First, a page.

I. After the Fall
Two arms have I,
two legs, two feet,
two eyes to gaze
on all I meet;
two ears locate
the speaker's site,
each side I know
as left or right.
Inside, two chambers
take in blood,
and two pump out
the crimson mud;
two lungs, two kidneys
in me nest,
but on my ribs
lies just one breast.
This isn't how I
looked when born,
but one was bad
and from me torn.
It makes me sad
to see me so,
one side a breast,
the other, no.
But deep inside
I am aware
this is a lesser
cross I bear.
What is to come
will far worse be
than seeing this
II. Chemo and Gould
I lie on my side like a shell on the beach,
legs curl in a spiral, head bent to my knee,
as I slumber, the tide slowly rises and fills
every angle and curve
every corner and sac.
The sea, Mother Ocean, with thick, turbid waters,
will rob precious dust and leach salt from her daughter.
The tide, now advancing, made bold by a tempest
that visits these waters in too frequent cycles,
disturbing the nap of this storm weary traveler,
testing her stance on a buffeted shore:
approaching waves beat her,
retreating waves drain and erode flesh
wherever a portal they breach.
The storm, like an engine
with deafening beat and cacophonous shrieking
is bursting my head, laying blood at my feet.
Through such madness and howling, I think I hear Glory:
crystal percussion, delicious and light.
I attend to this song and its rhythmic precision,
forgetting the tempest, ignoring the storm.
A song so seductive, expressive and lyric
made warm by the voice of the exquisite player.
He sings from a shore where no hurricanes howl
and the Ocean is gentle
with warm tides to wash him
and zephyrs to cool him.
No storm surge, no blood pools,
just sleep, plenteous sleep.
To gain such surroundings would I join the minstrel.
Were I to let go and flow out with the tide,
would the storm lay me down on his safe, distant shore?
So close, I can touch it, (my knee starts to buckle) so real I can see him.
He studies my posture through cavernous eyes,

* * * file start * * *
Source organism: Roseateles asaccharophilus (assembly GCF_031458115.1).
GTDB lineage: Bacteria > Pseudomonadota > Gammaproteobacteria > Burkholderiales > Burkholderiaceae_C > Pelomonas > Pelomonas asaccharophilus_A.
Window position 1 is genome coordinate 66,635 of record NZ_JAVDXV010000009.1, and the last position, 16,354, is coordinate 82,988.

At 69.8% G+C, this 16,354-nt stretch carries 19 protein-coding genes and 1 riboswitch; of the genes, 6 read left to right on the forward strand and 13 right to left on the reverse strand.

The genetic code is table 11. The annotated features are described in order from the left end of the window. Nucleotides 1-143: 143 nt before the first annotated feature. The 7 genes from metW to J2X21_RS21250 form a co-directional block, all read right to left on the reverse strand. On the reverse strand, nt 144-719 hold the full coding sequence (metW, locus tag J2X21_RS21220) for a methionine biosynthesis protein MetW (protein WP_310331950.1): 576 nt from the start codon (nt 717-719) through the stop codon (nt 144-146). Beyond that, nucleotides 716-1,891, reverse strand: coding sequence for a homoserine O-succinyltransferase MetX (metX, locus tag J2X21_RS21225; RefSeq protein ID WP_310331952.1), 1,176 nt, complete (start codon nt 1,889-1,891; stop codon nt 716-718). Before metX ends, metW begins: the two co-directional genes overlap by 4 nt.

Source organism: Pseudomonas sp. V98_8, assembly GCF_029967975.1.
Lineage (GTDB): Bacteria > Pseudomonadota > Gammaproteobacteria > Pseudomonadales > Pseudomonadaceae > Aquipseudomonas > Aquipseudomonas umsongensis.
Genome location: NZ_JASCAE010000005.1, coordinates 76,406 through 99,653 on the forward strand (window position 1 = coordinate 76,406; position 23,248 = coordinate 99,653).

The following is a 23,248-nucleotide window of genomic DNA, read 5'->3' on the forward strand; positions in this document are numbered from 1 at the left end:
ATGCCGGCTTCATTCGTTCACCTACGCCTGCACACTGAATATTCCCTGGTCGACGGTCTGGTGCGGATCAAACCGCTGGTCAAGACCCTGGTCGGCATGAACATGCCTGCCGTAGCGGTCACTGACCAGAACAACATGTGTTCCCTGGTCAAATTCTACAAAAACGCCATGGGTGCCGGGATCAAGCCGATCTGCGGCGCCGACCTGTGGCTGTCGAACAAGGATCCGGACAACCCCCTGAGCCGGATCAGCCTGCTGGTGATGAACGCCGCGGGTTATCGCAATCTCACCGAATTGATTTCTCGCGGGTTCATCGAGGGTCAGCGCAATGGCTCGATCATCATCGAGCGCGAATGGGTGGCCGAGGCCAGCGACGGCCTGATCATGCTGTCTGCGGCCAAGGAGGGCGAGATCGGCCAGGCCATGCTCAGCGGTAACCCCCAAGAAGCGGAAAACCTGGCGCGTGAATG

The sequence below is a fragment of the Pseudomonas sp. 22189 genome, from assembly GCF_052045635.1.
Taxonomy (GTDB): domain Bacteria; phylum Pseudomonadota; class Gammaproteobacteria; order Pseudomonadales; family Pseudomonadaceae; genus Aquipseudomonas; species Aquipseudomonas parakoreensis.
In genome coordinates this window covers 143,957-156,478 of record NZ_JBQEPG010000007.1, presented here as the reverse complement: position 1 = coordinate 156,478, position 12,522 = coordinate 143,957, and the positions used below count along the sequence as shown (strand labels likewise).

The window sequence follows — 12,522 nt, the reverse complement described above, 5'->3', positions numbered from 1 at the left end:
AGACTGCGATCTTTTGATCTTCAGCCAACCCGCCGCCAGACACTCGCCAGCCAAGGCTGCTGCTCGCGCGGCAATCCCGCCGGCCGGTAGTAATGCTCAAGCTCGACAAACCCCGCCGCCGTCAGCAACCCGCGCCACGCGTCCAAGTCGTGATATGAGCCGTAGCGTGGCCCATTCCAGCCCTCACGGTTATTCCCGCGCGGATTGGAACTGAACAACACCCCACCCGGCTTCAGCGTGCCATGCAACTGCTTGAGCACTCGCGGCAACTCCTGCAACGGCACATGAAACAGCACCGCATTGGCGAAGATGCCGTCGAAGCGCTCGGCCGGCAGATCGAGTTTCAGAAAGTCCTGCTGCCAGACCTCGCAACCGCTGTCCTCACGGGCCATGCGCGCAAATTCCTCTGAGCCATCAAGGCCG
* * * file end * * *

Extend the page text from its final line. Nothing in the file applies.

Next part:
awaiting my fall as his song beckons: rest!
Exquisite musician, you
sailing the heavens, I
must join your chaconne and travel the stars…
but not now, dearest comfort, not yet, great companion.
I'll stand and hold fast to each stick on the pier,
and I'll shudder as gales tear the flesh from my soul.
Yes, I'll stand in this place, and these storms I'll survive,
for I, unlike you, will sound best when heard live.
Frozen seeds raised from slumber,
in viscous suspension
that causes its chalice of white
to turn silver with sweating.
Through mist, a hand reaches
to force the cold slush through my heart
where it thaws, giving life
to omnipotent forbearers.
Past lungs, neck and head, they swim
homeward to spawn. Some seeds
lost in the tumult. A few, precious
few find the marrow bed.
The icy elixir is
searing my core; stench pervades
every pore and it sickens
the angels who soothe me still.
The vile juice conceals its
rescuing power: it is
my sole hope. This foul fuel
from my past is my future.
Who is this man?
Whose hands once pressed
A young and fragrant flesh
To coax its anxious passion forth,
Now mop a tepid brow
And cradle a rank and bed-sore frame….
Who is this child?
Whose laughter rings
Across the swamps, the hills and fields,
And smiling image hovers
Above the unhappy indisposed
To bless the failing heart to strength…
Who is this friend?
Once dressed to play
In sharing give and take,
Whose quiet vigil guards the weak,
Who washes sanguine, soiled garb,
While asking but a hand to keep…
And they were filled with the Holy Spirit and began to speak with other tongues
As the Spirit gave them utterance.
The multitude came together and were confounded
Because that every man heard them speak in his own language.
And they were all amazed, saying one to another,
“What does this mean?”
Snow is falling,
each flake unique and delicate.
They gather, they stick,
they grow in number.
bared the earth,
now her snow
caresses the land.
Its rough places,
that thawing will
nurture the Spring.
Smug in my relative
washed in joy and delight,
I rest me content.
I'll travel tomorrow.
If intellect dwells
in the brain,
if love is what
comes from the heart,
then it's strength
that grows in
O magnum mysterium!
© 2011 American Society of Anesthesiologists, Inc.